The number of full- and part-time independent workers in the US has risen 12% since 2011 to a total of 30.2 million, according to MBO Partners’ fifth annual “State of Independence in America 2015” survey. However, comparing just 2015 and 2014, the number of independent workers held steady.

In addition, the number of full- and part-time independent workers in the US is expected to grow to 37.9 million in 2020.

MBO Partners’ study also found the number of full-time independent workers who earned more than $100,000 per year rose by 45% in 2015 from 2011 to 2.9 million, or 16% of all full-time independent workers.

Independent workers are defined by the report as people 21 years old and older who work for themselves on a regular basis as freelancers, contractors, consultants, temporary and on-call workers and those working on fixed term employment contracts of less than a year. This year’s study is based on a survey of 1,065 residents of the US that was used to size the independent workforce and define interest in becoming an independent worker. The report also includes data from another survey of 1,565 independent workers to measure the characteristics and motivations of independent workers.

Along with growth in the independent workforce, other findings in the report include:

  • Independent workers generated more than $1.15 trillion of revenue over the past year.
  • Almost half, 45%, reported they make more money as an independent worker than they would in a traditional job.
  • Millennial independents (ages 21-35) make up 30% of full-time independents in 2015, up from 12% in 2011.
  • The single most-cited factor for working independently was “the ability to control my own schedule” at 61%. In addition, 58% cited more flexibility, and 54% said they “like being my own boss.” The report found 64% of women said flexibility was a key reason they chose to become independent, compared with 53% of men.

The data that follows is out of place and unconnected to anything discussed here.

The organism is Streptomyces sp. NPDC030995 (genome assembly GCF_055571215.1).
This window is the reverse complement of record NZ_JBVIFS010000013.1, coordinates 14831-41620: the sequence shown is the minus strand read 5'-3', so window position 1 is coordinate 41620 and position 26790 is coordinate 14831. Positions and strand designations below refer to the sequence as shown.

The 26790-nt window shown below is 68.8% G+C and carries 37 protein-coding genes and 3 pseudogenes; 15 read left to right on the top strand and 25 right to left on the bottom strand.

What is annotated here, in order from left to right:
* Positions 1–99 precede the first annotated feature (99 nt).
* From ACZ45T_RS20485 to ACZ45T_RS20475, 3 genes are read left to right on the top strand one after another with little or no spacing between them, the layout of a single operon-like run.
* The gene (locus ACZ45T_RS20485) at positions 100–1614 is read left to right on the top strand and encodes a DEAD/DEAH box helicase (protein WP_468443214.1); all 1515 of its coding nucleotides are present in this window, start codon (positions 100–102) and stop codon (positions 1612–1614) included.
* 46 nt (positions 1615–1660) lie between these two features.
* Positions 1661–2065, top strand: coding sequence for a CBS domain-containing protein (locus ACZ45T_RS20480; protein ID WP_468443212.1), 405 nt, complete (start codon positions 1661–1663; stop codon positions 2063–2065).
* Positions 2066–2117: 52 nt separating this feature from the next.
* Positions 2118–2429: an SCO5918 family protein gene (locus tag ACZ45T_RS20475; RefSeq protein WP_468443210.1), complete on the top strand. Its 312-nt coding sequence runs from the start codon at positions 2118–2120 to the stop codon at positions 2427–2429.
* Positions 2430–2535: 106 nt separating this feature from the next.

• The average full-time independent has been working solo for 8.8 years.
  • In 2015, 43% of those currently working full-time as independents reported they feel more secure working independently, up from 33% in 2011.
  • The study looked into the 12.4 million part-time independents (people who regularly work independently between one and 15 hours per week), and most listed supplementing their income (61%) and/or earning more money (50%) as the reasons they work as part-time independents
  • Only 9% of full-time independents said they were doing independent work for reasons beyond their control, down from 15% in 2011.
  • “Unsatisfied independents” represented 28% of the independent workforce. These workers are defined as those who would prefer a traditional job. The share was down from 30% in 2014. These workers reported they did not have control over their careers, work, work schedules or workplaces.
  • The study didn’t cover “occasional independents” who pursue freelance or independent work on an “as needed” or “as desired” basis from time to time but not on a regular basis. There are an estimated 11.9 million occasional independents in 2015.

The full survey is available online.

MBO Partners provides a business operating system for independent workers. It also provides a freelancer management system.